Racing Your Diesel Truck

Dec 2, 2009

The world of racing is expanding. It’s no longer just the souped-up sports cars, tricked-out Hondas, and Italian-made speedsters. It’s taking the diesel truck industry by storm. Back in the good old days of farming, fishing, and foraging, diesel trucks were known for power, but not speed. Diesel truck drivers are now harnessing that power and making their trucks run a 10 second quarter mile. Ten seconds!

Don’t think you can go to your local diesel truck dealer, pick a good looking truck, take it to the drag strips and pull off any time worth gloating about. These trucks are decked out with a carefully planned performance arsenal. From how high or low the truck is, down to the types of tires they mount, everything has to be perfect. There are three major categories that deem attention when you decide to fix up your truck to compete at the drags.

Category 1: Fuel

An essential thing to update on your diesel truck is your fuel supply and pressure. This will ensure that your engine is properly lubricated and can act as a coolant for the entire fuel system. If your fuel pressure drops, heat and loss of power can occur, causing wear and damage to the injectors and the engine as a whole.

After securing your fuel pressure you need then to install a good filtration system. It will remove all air from the fuel system. Because air burns significantly hotter than liquid, you want a solid stream of pure fuel. As you all know, heat and your engine do not play well together.

To make certain your engine is running at peak performance, use a fuel additive. They add a cetane level, comparable to adding an octane level to gasoline. Additives can stabilize your fuel by attaching to water molecules and make them combustible. They also help prevent gelling and hard starts, protect against ULSD by bringing the lubricity levels back to your fuel, and lower your emissions. New and old diesel trucks should both use a fuel additive when racing.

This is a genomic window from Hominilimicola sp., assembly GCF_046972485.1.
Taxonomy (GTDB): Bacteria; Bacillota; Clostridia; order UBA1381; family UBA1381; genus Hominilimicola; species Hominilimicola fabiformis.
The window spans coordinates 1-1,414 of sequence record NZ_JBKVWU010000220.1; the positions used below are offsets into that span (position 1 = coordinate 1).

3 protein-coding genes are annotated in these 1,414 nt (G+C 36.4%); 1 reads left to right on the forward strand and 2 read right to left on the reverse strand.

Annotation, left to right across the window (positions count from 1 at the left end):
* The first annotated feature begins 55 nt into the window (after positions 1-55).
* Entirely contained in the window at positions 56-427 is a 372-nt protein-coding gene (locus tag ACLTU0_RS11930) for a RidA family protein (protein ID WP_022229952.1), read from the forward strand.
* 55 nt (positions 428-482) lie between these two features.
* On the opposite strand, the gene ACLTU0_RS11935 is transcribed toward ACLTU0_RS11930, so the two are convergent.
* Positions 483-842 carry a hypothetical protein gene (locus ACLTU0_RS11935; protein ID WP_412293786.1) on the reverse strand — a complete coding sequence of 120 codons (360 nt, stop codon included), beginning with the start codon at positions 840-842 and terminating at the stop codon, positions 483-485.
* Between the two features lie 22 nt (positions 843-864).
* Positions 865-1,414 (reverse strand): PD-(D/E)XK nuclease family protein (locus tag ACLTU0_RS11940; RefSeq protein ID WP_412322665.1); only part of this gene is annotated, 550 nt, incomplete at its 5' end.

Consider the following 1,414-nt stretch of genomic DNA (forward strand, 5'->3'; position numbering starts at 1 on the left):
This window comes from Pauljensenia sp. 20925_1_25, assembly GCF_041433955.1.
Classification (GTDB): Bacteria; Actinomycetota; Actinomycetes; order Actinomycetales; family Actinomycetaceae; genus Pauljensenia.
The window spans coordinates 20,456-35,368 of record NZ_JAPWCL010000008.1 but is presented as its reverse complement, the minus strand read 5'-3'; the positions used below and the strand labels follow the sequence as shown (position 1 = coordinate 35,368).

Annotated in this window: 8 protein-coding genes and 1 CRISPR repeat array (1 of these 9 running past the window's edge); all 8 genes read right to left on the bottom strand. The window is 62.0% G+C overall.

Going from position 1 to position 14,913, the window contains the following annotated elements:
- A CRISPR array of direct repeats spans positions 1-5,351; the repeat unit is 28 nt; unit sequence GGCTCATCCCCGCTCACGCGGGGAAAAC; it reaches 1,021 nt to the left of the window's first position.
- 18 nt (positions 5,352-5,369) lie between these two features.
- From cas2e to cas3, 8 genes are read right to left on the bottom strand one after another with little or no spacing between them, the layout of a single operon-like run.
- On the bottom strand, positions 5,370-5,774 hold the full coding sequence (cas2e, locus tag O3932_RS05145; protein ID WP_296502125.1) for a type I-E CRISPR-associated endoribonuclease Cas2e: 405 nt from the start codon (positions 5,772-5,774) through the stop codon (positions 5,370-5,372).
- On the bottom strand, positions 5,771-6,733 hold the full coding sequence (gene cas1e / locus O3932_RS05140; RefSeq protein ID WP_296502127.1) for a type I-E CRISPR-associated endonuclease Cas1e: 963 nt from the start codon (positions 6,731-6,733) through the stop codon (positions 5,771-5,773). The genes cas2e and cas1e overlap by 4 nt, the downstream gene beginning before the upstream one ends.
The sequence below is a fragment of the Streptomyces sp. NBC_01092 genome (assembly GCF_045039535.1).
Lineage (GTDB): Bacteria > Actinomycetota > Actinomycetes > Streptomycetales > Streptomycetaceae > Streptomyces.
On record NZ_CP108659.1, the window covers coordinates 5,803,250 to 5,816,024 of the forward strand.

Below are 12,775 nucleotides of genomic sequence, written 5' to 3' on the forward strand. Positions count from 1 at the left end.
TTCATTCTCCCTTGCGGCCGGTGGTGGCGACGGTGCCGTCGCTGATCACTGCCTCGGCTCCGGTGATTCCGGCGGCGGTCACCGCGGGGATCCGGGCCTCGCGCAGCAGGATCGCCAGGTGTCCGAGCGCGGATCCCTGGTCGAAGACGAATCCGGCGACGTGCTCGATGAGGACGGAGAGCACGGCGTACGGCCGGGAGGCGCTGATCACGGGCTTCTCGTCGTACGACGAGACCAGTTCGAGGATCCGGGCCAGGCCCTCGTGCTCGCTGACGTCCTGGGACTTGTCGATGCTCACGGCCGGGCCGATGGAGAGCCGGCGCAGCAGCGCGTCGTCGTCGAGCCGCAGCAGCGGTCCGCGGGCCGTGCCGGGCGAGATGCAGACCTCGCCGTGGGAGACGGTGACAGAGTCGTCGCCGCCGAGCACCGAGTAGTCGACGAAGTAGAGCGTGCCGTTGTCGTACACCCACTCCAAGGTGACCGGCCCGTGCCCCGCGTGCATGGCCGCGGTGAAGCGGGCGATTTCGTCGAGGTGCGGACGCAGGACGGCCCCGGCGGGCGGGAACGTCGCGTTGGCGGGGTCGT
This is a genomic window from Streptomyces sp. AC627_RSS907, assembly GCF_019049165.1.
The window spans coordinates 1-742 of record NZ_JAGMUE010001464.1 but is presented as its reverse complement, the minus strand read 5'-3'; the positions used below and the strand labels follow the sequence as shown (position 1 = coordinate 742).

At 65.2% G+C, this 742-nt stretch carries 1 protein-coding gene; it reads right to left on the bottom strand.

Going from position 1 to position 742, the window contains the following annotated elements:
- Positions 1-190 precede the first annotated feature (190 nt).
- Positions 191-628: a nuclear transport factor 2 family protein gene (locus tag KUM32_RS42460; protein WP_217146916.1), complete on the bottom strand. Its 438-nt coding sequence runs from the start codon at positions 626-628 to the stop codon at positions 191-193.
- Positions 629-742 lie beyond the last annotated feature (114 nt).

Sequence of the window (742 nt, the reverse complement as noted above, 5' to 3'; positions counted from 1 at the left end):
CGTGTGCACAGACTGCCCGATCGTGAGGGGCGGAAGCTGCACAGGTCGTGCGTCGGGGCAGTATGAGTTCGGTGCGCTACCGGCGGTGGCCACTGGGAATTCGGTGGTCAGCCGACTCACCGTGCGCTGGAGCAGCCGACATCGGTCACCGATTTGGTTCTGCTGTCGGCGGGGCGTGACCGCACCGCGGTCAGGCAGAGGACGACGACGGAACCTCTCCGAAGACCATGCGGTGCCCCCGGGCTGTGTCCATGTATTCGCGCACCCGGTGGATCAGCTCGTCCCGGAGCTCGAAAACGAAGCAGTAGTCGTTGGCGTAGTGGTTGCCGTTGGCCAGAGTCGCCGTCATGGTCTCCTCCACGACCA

The last point about fuels is your injectors. These are fundamental in making your power. To get more power, try using bigger injectors to get enough fuel to pull off nice times on the drag. Always be sure to use the proper size for your application.

Category 2: Drivetrain

Most diesel trucks in the market today come stock with four-wheel drive; this is perfect for racing. However, a few modifications need to be done to prevent parts from breaking and to get you the highest performance possible.

Start with the weakest links like the torque converter and, if manual, the clutch. In order to get the most amount of power to the transmission, upgrade the clutch and components and replace the torque converter with one that can hold a higher amount of torque. The more efficient these work, the more power to the wheels and, in turn, to the road.

Then, trade out the stock components to prevent failure and costly repairs. Install a limited slip or locker to the rear differential to ensure both rear tires are not wasting any traction when you launch out of the hole. For a four-wheel drive launch, you may want to install tie rod sleeves, tie rod ends, and an idler and pitman arm braces to the front end suspension.

Installing track/ladder bars will prevent tire hop and help stiffen your suspension to transfer power more equally to each tire. The very last thing you want is for one of these stock parts to break, sending you careening out of control into the side wall at maximum acceleration.

Category 3: Traction

A nice 6″ to 8″ lift will definitely make your truck look fierce, but in a drag race, you want your truck with either a drop or leave it stock. A lower, softer suspension will help transfer the truck’s weight back, and allow ultimate traction, even in four-wheel drive.

Suspension helps your traction, but your tires are where the race is won. Just like sanding down and lubing up your pine wood derby car’s tires when you were a kid, tires are not to be overlooked. Typically a taller tire in diameter will have a higher top speed. However, make sure the tire size conforms to your gear ratio and track conditions.

The more soft and sticky your racing tires are the better. They need to grip the road to give you the ultimate acceleration. The width of the tire is important as well. For the most part, wider is better to a point. The wider the tire, the better it will grip the road, but too wide a tire will cause friction and unwanted drag.

Be aware of your tires’ weight, considering it’s rotating mass. Obviously, lighter is better to not weigh down your acceleration and waste power on simply turning a heavy wheel.